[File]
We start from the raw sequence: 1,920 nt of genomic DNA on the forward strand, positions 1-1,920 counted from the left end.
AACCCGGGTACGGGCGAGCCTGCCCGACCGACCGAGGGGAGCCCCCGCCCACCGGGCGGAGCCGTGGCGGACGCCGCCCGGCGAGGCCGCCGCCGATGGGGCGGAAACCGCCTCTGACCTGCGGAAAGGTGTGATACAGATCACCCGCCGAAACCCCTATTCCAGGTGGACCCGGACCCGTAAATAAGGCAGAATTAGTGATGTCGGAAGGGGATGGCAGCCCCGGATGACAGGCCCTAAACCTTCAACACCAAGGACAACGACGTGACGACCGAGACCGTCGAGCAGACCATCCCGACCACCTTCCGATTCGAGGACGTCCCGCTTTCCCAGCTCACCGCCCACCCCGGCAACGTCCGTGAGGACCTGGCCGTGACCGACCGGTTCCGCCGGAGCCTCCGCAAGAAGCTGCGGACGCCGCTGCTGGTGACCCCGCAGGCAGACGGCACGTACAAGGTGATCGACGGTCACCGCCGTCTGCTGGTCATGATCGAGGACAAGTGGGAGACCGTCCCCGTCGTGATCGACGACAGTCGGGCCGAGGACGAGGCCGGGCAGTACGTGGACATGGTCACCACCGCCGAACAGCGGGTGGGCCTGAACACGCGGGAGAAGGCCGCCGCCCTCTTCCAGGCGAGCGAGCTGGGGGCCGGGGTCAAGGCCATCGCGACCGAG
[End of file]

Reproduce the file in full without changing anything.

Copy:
We start from the raw sequence: 1,920 nt of genomic DNA on the forward strand, positions 1-1,920 counted from the left end.
AACCCGGGTACGGGCGAGCCTGCCCGACCGACCGAGGGGAGCCCCCGCCCACCGGGCGGAGCCGTGGCGGACGCCGCCCGGCGAGGCCGCCGCCGATGGGGCGGAAACCGCCTCTGACCTGCGGAAAGGTGTGATACAGATCACCCGCCGAAACCCCTATTCCAGGTGGACCCGGACCCGTAAATAAGGCAGAATTAGTGATGTCGGAAGGGGATGGCAGCCCCGGATGACAGGCCCTAAACCTTCAACACCAAGGACAACGACGTGACGACCGAGACCGTCGAGCAGACCATCCCGACCACCTTCCGATTCGAGGACGTCCCGCTTTCCCAGCTCACCGCCCACCCCGGCAACGTCCGTGAGGACCTGGCCGTGACCGACCGGTTCCGCCGGAGCCTCCGCAAGAAGCTGCGGACGCCGCTGCTGGTGACCCCGCAGGCAGACGGCACGTACAAGGTGATCGACGGTCACCGCCGTCTGCTGGTCATGATCGAGGACAAGTGGGAGACCGTCCCCGTCGTGATCGACGACAGTCGGGCCGAGGACGAGGCCGGGCAGTACGTGGACATGGTCACCACCGCCGAACAGCGGGTGGGCCTGAACACGCGGGAGAAGGCCGCCGCCCTCTTCCAGGCGAGCGAGCTGGGGGCCGGGGTCAAGGCCATCGCGACCGAG